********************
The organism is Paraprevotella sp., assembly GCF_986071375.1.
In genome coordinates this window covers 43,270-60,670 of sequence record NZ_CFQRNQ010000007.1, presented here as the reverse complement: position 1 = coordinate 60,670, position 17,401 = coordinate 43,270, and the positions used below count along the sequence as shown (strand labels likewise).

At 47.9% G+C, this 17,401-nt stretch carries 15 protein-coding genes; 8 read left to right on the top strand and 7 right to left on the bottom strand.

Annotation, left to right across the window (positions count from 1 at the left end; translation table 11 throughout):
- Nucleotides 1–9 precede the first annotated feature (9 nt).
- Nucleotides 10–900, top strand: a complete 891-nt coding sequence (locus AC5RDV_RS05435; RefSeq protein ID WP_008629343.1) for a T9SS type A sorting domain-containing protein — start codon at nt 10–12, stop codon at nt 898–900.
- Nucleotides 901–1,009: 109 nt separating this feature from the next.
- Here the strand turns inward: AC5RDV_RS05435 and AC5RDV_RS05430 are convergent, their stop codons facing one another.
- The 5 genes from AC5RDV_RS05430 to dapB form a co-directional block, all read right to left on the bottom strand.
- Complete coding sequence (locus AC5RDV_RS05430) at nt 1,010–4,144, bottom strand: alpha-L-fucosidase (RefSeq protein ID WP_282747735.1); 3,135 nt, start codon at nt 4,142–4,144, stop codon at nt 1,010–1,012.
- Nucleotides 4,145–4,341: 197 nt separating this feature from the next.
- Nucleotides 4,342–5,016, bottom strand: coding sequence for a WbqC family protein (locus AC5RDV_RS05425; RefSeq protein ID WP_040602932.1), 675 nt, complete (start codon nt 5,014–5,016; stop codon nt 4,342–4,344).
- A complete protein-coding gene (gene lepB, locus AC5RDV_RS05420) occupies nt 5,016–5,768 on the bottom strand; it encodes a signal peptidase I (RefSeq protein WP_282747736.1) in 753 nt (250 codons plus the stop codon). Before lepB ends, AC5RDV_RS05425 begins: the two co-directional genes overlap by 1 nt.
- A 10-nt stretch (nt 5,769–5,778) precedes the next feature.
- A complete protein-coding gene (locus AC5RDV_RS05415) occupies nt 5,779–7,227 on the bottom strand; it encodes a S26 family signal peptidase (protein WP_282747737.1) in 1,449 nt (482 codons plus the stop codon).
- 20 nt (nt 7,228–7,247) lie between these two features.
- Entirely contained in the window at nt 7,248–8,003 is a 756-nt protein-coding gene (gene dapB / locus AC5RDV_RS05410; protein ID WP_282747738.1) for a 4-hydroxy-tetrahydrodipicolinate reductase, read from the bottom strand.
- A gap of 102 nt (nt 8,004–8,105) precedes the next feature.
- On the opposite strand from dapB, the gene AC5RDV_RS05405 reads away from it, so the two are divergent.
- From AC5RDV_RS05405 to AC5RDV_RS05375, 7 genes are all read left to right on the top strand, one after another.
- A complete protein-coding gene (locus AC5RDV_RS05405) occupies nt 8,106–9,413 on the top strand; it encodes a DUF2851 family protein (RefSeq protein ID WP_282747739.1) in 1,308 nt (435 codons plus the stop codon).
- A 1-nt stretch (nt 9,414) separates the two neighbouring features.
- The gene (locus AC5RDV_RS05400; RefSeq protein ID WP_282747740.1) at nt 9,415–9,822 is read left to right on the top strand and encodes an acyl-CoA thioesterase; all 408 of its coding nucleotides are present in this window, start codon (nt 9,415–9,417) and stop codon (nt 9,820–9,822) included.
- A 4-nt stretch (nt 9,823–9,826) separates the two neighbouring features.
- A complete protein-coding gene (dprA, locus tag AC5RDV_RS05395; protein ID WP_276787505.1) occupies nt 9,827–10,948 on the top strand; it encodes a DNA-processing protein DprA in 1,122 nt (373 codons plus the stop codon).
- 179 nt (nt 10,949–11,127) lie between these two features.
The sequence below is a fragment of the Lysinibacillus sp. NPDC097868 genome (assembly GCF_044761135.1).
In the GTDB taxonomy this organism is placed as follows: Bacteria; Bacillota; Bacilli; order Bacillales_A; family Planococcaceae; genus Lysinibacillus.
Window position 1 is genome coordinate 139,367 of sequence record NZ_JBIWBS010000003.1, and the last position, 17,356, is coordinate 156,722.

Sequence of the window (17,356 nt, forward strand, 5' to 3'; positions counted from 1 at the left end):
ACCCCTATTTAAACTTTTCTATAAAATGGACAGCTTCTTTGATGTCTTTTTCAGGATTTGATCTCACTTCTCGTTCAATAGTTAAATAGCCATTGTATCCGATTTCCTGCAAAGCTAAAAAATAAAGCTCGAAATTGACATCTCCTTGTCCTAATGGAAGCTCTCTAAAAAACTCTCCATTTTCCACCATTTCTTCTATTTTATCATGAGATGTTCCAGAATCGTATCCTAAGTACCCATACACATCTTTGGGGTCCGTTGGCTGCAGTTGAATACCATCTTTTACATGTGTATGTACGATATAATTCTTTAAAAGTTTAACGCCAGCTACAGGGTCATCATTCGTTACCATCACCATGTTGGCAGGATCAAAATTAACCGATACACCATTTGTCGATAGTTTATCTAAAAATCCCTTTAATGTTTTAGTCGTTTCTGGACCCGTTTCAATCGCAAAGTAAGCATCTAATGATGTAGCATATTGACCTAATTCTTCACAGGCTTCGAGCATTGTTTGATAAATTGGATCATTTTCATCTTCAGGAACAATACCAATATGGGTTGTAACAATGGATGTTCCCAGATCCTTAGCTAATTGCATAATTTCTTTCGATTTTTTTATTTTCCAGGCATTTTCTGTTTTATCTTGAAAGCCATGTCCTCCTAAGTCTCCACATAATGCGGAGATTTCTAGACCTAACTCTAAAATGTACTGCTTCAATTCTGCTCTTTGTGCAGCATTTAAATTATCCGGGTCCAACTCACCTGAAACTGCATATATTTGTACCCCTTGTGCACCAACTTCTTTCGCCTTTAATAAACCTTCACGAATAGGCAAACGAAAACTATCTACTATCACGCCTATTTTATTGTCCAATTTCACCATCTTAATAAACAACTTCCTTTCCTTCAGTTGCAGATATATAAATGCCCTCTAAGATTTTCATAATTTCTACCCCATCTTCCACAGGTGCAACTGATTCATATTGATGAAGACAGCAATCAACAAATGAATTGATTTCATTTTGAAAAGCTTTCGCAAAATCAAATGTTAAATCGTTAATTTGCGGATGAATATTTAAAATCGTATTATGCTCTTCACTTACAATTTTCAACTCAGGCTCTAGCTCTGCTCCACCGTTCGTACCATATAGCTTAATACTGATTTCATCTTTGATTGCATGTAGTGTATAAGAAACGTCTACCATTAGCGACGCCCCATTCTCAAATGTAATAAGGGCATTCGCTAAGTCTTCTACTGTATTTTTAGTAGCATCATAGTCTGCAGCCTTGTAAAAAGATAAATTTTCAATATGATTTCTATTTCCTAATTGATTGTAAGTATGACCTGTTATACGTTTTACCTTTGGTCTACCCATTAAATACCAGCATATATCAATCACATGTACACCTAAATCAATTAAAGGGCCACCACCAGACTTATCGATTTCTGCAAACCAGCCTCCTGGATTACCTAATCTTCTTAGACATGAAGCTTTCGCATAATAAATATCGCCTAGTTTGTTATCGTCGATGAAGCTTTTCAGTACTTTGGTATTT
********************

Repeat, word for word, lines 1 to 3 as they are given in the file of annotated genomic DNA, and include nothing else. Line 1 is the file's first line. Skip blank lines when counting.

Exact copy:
The organism is Paraprevotella sp., assembly GCF_986071375.1.
In genome coordinates this window covers 43,270-60,670 of sequence record NZ_CFQRNQ010000007.1, presented here as the reverse complement: position 1 = coordinate 60,670, position 17,401 = coordinate 43,270, and the positions used below count along the sequence as shown (strand labels likewise).

At 47.9% G+C, this 17,401-nt stretch carries 15 protein-coding genes; 8 read left to right on the top strand and 7 right to left on the bottom strand.